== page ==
Al: I assume he meant if I get slaughtered in taxes.
Joe: I hope so. You inherited a house. We can talk a little bit about this. I don’t know what uncle’s trust means. Was it a revocable, irrevocable trust?. Was it kind of a complex trust or I’m guessing Al that it is probably a standard revocable living trust. Michael was the beneficiary of the trust or one of the beneficiaries and he inherited this nice house in Florida. What happens at death is there’s a full step up in tax basis. In most cases, depending on the title of it, I’m assuming he probably got a full step up or maybe half step up, but let’s just assume a full step up. What does that mean? Uncle Larry bought it for $100,000. Uncle Larry dies and it’s worth $500,000 and Michael is the beneficiary of that home and he sells it. Michael’s new cost basis is $500,000. When he sells it, there will be no tax due or if he sells it a year later and now it’s worth $525,000 then there would be a taxable gain, only on the 25,000, not the cost basis of when uncle Larry purchased it.
Al: The only time that’s not true is if it was in a, like an AB trust a and so you have an irrevocable part. So that the basis in that particular case is the same as what it was at the time that was set up when the first spouse passed away. There are other types of irrevocable trust, as well. But usually Joe you’re right? Usually it’s a living trust. You get a full step up in tax basis. You sell it, you have very little tax to pay, virtually no tax to pay if you sell it within a short period of time.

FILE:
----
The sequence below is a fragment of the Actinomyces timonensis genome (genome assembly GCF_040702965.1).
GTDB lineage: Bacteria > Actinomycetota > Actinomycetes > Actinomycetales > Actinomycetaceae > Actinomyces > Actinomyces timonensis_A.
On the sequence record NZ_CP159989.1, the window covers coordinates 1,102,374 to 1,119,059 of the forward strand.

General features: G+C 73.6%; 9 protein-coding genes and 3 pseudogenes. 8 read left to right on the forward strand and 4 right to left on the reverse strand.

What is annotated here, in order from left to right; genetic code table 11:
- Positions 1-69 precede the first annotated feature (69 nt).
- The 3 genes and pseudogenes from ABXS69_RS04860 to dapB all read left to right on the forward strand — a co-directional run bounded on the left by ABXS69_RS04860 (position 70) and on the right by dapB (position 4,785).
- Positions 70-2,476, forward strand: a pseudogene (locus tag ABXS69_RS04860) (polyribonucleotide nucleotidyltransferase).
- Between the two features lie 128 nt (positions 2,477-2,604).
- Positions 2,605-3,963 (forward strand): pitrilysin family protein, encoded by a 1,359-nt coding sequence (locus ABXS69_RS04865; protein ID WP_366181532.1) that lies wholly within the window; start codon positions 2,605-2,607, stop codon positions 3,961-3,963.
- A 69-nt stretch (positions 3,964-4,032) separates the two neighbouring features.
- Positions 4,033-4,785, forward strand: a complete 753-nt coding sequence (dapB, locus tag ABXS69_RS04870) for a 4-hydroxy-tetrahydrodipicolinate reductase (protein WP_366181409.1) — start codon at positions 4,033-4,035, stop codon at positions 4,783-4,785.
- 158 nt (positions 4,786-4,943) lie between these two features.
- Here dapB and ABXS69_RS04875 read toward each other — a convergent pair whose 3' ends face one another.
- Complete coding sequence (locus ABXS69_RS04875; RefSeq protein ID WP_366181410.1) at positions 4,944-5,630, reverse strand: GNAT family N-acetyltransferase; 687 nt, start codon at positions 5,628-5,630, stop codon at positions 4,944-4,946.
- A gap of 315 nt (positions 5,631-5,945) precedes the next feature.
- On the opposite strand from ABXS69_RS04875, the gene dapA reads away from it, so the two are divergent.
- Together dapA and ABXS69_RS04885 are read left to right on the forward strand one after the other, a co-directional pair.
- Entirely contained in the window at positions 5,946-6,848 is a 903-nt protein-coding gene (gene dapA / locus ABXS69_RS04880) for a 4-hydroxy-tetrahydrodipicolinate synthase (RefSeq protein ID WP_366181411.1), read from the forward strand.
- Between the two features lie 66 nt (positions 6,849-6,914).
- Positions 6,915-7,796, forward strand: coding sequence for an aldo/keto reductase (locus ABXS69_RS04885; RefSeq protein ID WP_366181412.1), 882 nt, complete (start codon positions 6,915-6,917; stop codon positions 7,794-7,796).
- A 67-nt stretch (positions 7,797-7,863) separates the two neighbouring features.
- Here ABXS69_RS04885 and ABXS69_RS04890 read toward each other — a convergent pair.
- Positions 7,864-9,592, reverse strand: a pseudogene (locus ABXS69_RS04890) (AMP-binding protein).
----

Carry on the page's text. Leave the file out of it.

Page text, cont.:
Joe: If you sell your house here in Escondido, California, that’s your primary residence. So then you get the 121 tax exclusion on your primary. As long as you lived in the house, what 2 out of the last 5 years, If you’re single, you get to write off $250,000 of gain. And if you’re married, it’s a half a million, so $500,000. So let’s say you bought your house in Escondido for $500,000. It’s worth $1,000,000 today and you’re married and you’ve lived in that Escondido house 2 of the last 5 years and if you sell it, there would be no tax there either. So, I don’t know if he’s going to get slaughtered. I don’t think so.